Most drivers have experienced the frustration of dealing with blind spots while operating their vehicles. For commercial motor vehicle operators, however, blind spots significantly impair their visibility and may contribute to the commonness of trucking accidents.

As a driver who may find yourself sharing the road with these vehicles, understanding their blind spots may help you stay safe.

Front blind spots

According to the Federal Motor Carrier Safety Administration, commercial motor vehicles have blind spots that stretch up to 20 feet in front of them. Cutting off these vehicles, then, may place you in a blind spot and potentially increase your risk of getting into a trucking accident. Even if the truck operator can see you, your moving in too quickly may not give them the time or space they need to slow or stop in time to avoid a crash.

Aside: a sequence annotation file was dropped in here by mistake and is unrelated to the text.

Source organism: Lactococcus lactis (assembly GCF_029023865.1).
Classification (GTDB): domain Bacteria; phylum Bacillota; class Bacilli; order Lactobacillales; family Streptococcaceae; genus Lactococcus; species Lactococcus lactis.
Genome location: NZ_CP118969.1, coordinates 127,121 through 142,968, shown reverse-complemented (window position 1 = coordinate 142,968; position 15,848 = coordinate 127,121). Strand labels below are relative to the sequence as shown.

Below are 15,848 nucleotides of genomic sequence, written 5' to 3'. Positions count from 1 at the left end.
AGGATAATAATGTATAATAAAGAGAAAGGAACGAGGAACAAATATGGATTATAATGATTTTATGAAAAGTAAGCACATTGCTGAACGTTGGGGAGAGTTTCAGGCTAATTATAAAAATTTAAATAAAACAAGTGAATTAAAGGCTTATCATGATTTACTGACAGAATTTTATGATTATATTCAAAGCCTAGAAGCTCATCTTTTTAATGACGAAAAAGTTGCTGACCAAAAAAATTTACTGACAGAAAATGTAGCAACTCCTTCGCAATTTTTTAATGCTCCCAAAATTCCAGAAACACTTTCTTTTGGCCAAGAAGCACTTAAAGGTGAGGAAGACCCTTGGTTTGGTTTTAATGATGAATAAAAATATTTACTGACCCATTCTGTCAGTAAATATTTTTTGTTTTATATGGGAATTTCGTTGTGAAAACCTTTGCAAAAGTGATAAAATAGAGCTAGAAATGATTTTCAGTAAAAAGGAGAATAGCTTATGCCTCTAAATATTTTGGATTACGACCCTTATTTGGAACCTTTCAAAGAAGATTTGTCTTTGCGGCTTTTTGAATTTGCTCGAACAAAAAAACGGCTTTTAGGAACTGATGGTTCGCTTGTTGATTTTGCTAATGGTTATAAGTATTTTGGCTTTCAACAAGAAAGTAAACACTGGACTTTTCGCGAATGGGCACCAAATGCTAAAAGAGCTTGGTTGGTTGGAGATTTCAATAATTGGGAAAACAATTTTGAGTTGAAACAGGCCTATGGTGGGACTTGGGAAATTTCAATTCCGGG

Rear blind spots

The blind spot to the rear of commercial trucks may extend up to 30 feet. Therefore, you may find it helpful to allow greater following distances when traveling behind these vehicles. If commercial vehicle operators cannot see your vehicle behind them, they may not take the necessary actions to avoid collisions in the event of road hazards, changes in traffic conditions or other such factors. It may benefit you to keep in mind is that the truck driver likely cannot see your vehicle if you cannot see his or her face in the truck’s side mirror.

Side blind spots

In addition to the front and rear blind spots, large trucks also have areas of limited visibility along both sides. The FMCSA points out that when passing commercial vehicles, you should do so to the left side. It may also help you to accelerate as you maneuver past large trucks in order to complete your pass as quickly and safely as possible.